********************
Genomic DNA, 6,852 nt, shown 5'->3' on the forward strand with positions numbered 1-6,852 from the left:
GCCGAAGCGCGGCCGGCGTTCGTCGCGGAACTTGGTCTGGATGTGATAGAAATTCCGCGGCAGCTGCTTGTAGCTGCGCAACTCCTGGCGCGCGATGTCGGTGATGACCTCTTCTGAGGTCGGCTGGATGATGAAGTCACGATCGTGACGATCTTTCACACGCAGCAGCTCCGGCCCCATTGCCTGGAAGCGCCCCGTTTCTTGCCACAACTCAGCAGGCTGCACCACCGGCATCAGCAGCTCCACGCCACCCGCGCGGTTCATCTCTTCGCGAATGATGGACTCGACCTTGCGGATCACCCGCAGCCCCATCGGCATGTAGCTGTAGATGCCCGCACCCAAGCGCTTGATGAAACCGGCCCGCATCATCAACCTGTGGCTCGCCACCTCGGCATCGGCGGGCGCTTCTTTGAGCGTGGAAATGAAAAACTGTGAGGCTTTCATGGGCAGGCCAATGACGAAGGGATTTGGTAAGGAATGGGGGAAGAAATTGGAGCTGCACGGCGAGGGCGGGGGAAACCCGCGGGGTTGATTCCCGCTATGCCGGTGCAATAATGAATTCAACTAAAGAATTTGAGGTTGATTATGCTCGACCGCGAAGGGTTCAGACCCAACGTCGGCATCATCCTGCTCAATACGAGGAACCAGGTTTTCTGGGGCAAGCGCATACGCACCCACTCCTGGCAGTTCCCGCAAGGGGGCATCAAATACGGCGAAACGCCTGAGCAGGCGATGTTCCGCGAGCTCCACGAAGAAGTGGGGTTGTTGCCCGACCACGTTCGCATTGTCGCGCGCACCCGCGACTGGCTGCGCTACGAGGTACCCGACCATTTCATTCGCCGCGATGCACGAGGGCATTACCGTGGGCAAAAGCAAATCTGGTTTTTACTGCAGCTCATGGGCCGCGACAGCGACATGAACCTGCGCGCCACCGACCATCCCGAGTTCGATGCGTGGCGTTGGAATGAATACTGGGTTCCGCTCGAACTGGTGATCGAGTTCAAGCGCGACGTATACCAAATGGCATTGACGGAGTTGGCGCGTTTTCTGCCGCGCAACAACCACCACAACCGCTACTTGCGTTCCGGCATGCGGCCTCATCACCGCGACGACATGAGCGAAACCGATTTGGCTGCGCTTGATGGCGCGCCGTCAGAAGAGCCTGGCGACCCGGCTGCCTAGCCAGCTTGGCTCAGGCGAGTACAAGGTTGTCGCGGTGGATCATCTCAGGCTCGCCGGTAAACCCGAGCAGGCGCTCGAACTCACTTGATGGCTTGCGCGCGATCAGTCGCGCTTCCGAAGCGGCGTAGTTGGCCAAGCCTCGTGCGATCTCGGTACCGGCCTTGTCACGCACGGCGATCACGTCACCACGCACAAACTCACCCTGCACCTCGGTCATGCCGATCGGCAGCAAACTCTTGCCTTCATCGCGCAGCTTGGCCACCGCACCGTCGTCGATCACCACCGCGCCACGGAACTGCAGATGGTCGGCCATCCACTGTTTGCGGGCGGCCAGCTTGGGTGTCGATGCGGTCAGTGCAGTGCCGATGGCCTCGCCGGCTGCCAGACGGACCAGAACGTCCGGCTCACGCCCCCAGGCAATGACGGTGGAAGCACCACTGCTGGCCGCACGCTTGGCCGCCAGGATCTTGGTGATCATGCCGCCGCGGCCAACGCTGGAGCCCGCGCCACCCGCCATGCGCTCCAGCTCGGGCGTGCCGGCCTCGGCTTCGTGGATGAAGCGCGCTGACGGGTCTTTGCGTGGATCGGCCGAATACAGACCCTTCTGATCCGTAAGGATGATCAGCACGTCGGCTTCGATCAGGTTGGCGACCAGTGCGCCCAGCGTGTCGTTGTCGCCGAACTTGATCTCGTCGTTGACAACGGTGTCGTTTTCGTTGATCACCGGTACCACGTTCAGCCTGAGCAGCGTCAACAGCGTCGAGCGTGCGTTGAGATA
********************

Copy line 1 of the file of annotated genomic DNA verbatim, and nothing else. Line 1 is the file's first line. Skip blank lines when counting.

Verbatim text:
Genomic DNA, 6,852 nt, shown 5'->3' on the forward strand with positions numbered 1-6,852 from the left: